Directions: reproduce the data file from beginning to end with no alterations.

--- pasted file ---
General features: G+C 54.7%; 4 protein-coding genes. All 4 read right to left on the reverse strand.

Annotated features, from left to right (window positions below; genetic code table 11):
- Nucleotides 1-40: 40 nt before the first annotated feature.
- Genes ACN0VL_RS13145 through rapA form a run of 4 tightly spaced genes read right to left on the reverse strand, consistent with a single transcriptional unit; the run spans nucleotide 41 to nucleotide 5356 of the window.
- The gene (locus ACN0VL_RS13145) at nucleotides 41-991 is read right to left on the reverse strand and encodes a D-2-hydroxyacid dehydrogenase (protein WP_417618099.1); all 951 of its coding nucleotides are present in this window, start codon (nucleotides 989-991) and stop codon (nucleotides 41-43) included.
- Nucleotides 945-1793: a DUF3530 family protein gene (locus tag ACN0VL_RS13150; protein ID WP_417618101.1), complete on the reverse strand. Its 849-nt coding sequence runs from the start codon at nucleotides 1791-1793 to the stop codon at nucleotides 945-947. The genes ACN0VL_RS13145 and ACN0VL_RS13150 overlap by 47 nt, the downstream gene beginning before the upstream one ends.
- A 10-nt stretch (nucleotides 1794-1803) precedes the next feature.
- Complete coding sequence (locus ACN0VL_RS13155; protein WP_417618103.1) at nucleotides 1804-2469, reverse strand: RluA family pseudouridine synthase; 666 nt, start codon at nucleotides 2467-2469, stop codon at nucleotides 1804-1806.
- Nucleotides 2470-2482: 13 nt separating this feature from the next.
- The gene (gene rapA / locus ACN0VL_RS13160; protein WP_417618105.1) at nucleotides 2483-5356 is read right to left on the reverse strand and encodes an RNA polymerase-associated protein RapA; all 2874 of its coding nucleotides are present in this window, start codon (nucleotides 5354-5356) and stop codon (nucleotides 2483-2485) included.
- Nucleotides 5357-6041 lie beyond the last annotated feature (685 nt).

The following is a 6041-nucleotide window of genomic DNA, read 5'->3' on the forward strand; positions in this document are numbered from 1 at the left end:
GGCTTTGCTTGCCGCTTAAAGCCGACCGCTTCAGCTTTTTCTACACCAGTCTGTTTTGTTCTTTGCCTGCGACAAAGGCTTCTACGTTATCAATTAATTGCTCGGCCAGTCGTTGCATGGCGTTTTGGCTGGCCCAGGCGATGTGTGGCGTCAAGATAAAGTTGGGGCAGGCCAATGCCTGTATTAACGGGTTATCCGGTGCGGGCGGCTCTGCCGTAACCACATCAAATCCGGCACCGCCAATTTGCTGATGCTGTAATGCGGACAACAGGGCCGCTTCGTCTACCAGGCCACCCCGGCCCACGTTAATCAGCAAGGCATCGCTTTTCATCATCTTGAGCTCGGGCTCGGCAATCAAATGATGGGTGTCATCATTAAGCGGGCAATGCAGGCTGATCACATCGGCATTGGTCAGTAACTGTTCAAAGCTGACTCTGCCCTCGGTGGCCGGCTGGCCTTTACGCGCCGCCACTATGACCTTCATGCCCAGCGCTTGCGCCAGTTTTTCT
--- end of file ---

General features: G+C 54.7%; 4 protein-coding genes. All 4 read right to left on the reverse strand.

Annotated features, from left to right (window positions below; genetic code table 11):
- Nucleotides 1-40: 40 nt before the first annotated feature.
- Genes ACN0VL_RS13145 through rapA form a run of 4 tightly spaced genes read right to left on the reverse strand, consistent with a single transcriptional unit; the run spans nucleotide 41 to nucleotide 5356 of the window.
- The gene (locus ACN0VL_RS13145) at nucleotides 41-991 is read right to left on the reverse strand and encodes a D-2-hydroxyacid dehydrogenase (protein WP_417618099.1); all 951 of its coding nucleotides are present in this window, start codon (nucleotides 989-991) and stop codon (nucleotides 41-43) included.
- Nucleotides 945-1793: a DUF3530 family protein gene (locus tag ACN0VL_RS13150; protein ID WP_417618101.1), complete on the reverse strand. Its 849-nt coding sequence runs from the start codon at nucleotides 1791-1793 to the stop codon at nucleotides 945-947. The genes ACN0VL_RS13145 and ACN0VL_RS13150 overlap by 47 nt, the downstream gene beginning before the upstream one ends.
- A 10-nt stretch (nucleotides 1794-1803) precedes the next feature.
- Complete coding sequence (locus ACN0VL_RS13155; protein WP_417618103.1) at nucleotides 1804-2469, reverse strand: RluA family pseudouridine synthase; 666 nt, start codon at nucleotides 2467-2469, stop codon at nucleotides 1804-1806.
- Nucleotides 2470-2482: 13 nt separating this feature from the next.
- The gene (gene rapA / locus ACN0VL_RS13160; protein WP_417618105.1) at nucleotides 2483-5356 is read right to left on the reverse strand and encodes an RNA polymerase-associated protein RapA; all 2874 of its coding nucleotides are present in this window, start codon (nucleotides 5354-5356) and stop codon (nucleotides 2483-2485) included.
- Nucleotides 5357-6041 lie beyond the last annotated feature (685 nt).

The following is a 6041-nucleotide window of genomic DNA, read 5'->3' on the forward strand; positions in this document are numbered from 1 at the left end:
GGCTTTGCTTGCCGCTTAAAGCCGACCGCTTCAGCTTTTTCTACACCAGTCTGTTTTGTTCTTTGCCTGCGACAAAGGCTTCTACGTTATCAATTAATTGCTCGGCCAGTCGTTGCATGGCGTTTTGGCTGGCCCAGGCGATGTGTGGCGTCAAGATAAAGTTGGGGCAGGCCAATGCCTGTATTAACGGGTTATCCGGTGCGGGCGGCTCTGCCGTAACCACATCAAATCCGGCACCGCCAATTTGCTGATGCTGTAATGCGGACAACAGGGCCGCTTCGTCTACCAGGCCACCCCGGCCCACGTTAATCAGCAAGGCATCGCTTTTCATCATCTTGAGCTCGGGCTCGGCAATCAAATGATGGGTGTCATCATTAAGCGGGCAATGCAGGCTGATCACATCGGCATTGGTCAGTAACTGTTCAAAGCTGACTCTGCCCTCGGTGGCCGGCTGGCCTTTACGCGCCGCCACTATGACCTTCATGCCCAGCGCTTGCGCCAGTTTTTCT